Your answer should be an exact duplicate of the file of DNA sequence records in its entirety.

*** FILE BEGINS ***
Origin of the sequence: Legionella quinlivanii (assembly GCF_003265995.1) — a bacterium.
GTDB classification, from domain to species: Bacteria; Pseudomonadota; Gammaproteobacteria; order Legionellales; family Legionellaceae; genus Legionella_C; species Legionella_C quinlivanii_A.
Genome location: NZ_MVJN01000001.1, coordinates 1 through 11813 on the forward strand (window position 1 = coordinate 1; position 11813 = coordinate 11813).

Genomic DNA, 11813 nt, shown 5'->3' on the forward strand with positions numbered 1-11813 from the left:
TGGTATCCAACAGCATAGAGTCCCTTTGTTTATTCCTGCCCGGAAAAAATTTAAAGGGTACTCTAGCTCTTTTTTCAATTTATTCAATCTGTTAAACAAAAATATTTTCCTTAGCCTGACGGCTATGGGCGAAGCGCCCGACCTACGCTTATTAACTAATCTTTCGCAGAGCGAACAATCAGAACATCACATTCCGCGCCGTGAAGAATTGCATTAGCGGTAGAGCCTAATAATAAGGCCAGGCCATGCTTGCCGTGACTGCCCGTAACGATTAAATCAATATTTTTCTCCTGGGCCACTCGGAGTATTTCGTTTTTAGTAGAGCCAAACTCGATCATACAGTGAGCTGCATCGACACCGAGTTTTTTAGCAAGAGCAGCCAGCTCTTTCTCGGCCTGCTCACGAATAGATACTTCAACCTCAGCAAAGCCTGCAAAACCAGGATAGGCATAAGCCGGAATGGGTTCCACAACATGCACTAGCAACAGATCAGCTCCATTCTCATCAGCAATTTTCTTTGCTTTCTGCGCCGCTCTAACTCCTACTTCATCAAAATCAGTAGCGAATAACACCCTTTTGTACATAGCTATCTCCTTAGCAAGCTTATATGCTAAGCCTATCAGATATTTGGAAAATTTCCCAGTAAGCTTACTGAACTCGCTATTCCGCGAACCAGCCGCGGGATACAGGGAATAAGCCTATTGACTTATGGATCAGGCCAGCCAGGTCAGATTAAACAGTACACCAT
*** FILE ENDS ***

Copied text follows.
Origin of the sequence: Legionella quinlivanii (assembly GCF_003265995.1) — a bacterium.
GTDB classification, from domain to species: Bacteria; Pseudomonadota; Gammaproteobacteria; order Legionellales; family Legionellaceae; genus Legionella_C; species Legionella_C quinlivanii_A.
Genome location: NZ_MVJN01000001.1, coordinates 1 through 11813 on the forward strand (window position 1 = coordinate 1; position 11813 = coordinate 11813).

Genomic DNA, 11813 nt, shown 5'->3' on the forward strand with positions numbered 1-11813 from the left:
TGGTATCCAACAGCATAGAGTCCCTTTGTTTATTCCTGCCCGGAAAAAATTTAAAGGGTACTCTAGCTCTTTTTTCAATTTATTCAATCTGTTAAACAAAAATATTTTCCTTAGCCTGACGGCTATGGGCGAAGCGCCCGACCTACGCTTATTAACTAATCTTTCGCAGAGCGAACAATCAGAACATCACATTCCGCGCCGTGAAGAATTGCATTAGCGGTAGAGCCTAATAATAAGGCCAGGCCATGCTTGCCGTGACTGCCCGTAACGATTAAATCAATATTTTTCTCCTGGGCCACTCGGAGTATTTCGTTTTTAGTAGAGCCAAACTCGATCATACAGTGAGCTGCATCGACACCGAGTTTTTTAGCAAGAGCAGCCAGCTCTTTCTCGGCCTGCTCACGAATAGATACTTCAACCTCAGCAAAGCCTGCAAAACCAGGATAGGCATAAGCCGGAATGGGTTCCACAACATGCACTAGCAACAGATCAGCTCCATTCTCATCAGCAATTTTCTTTGCTTTCTGCGCCGCTCTAACTCCTACTTCATCAAAATCAGTAGCGAATAACACCCTTTTGTACATAGCTATCTCCTTAGCAAGCTTATATGCTAAGCCTATCAGATATTTGGAAAATTTCCCAGTAAGCTTACTGAACTCGCTATTCCGCGAACCAGCCGCGGGATACAGGGAATAAGCCTATTGACTTATGGATCAGGCCAGCCAGGTCAGATTAAACAGTACACCAT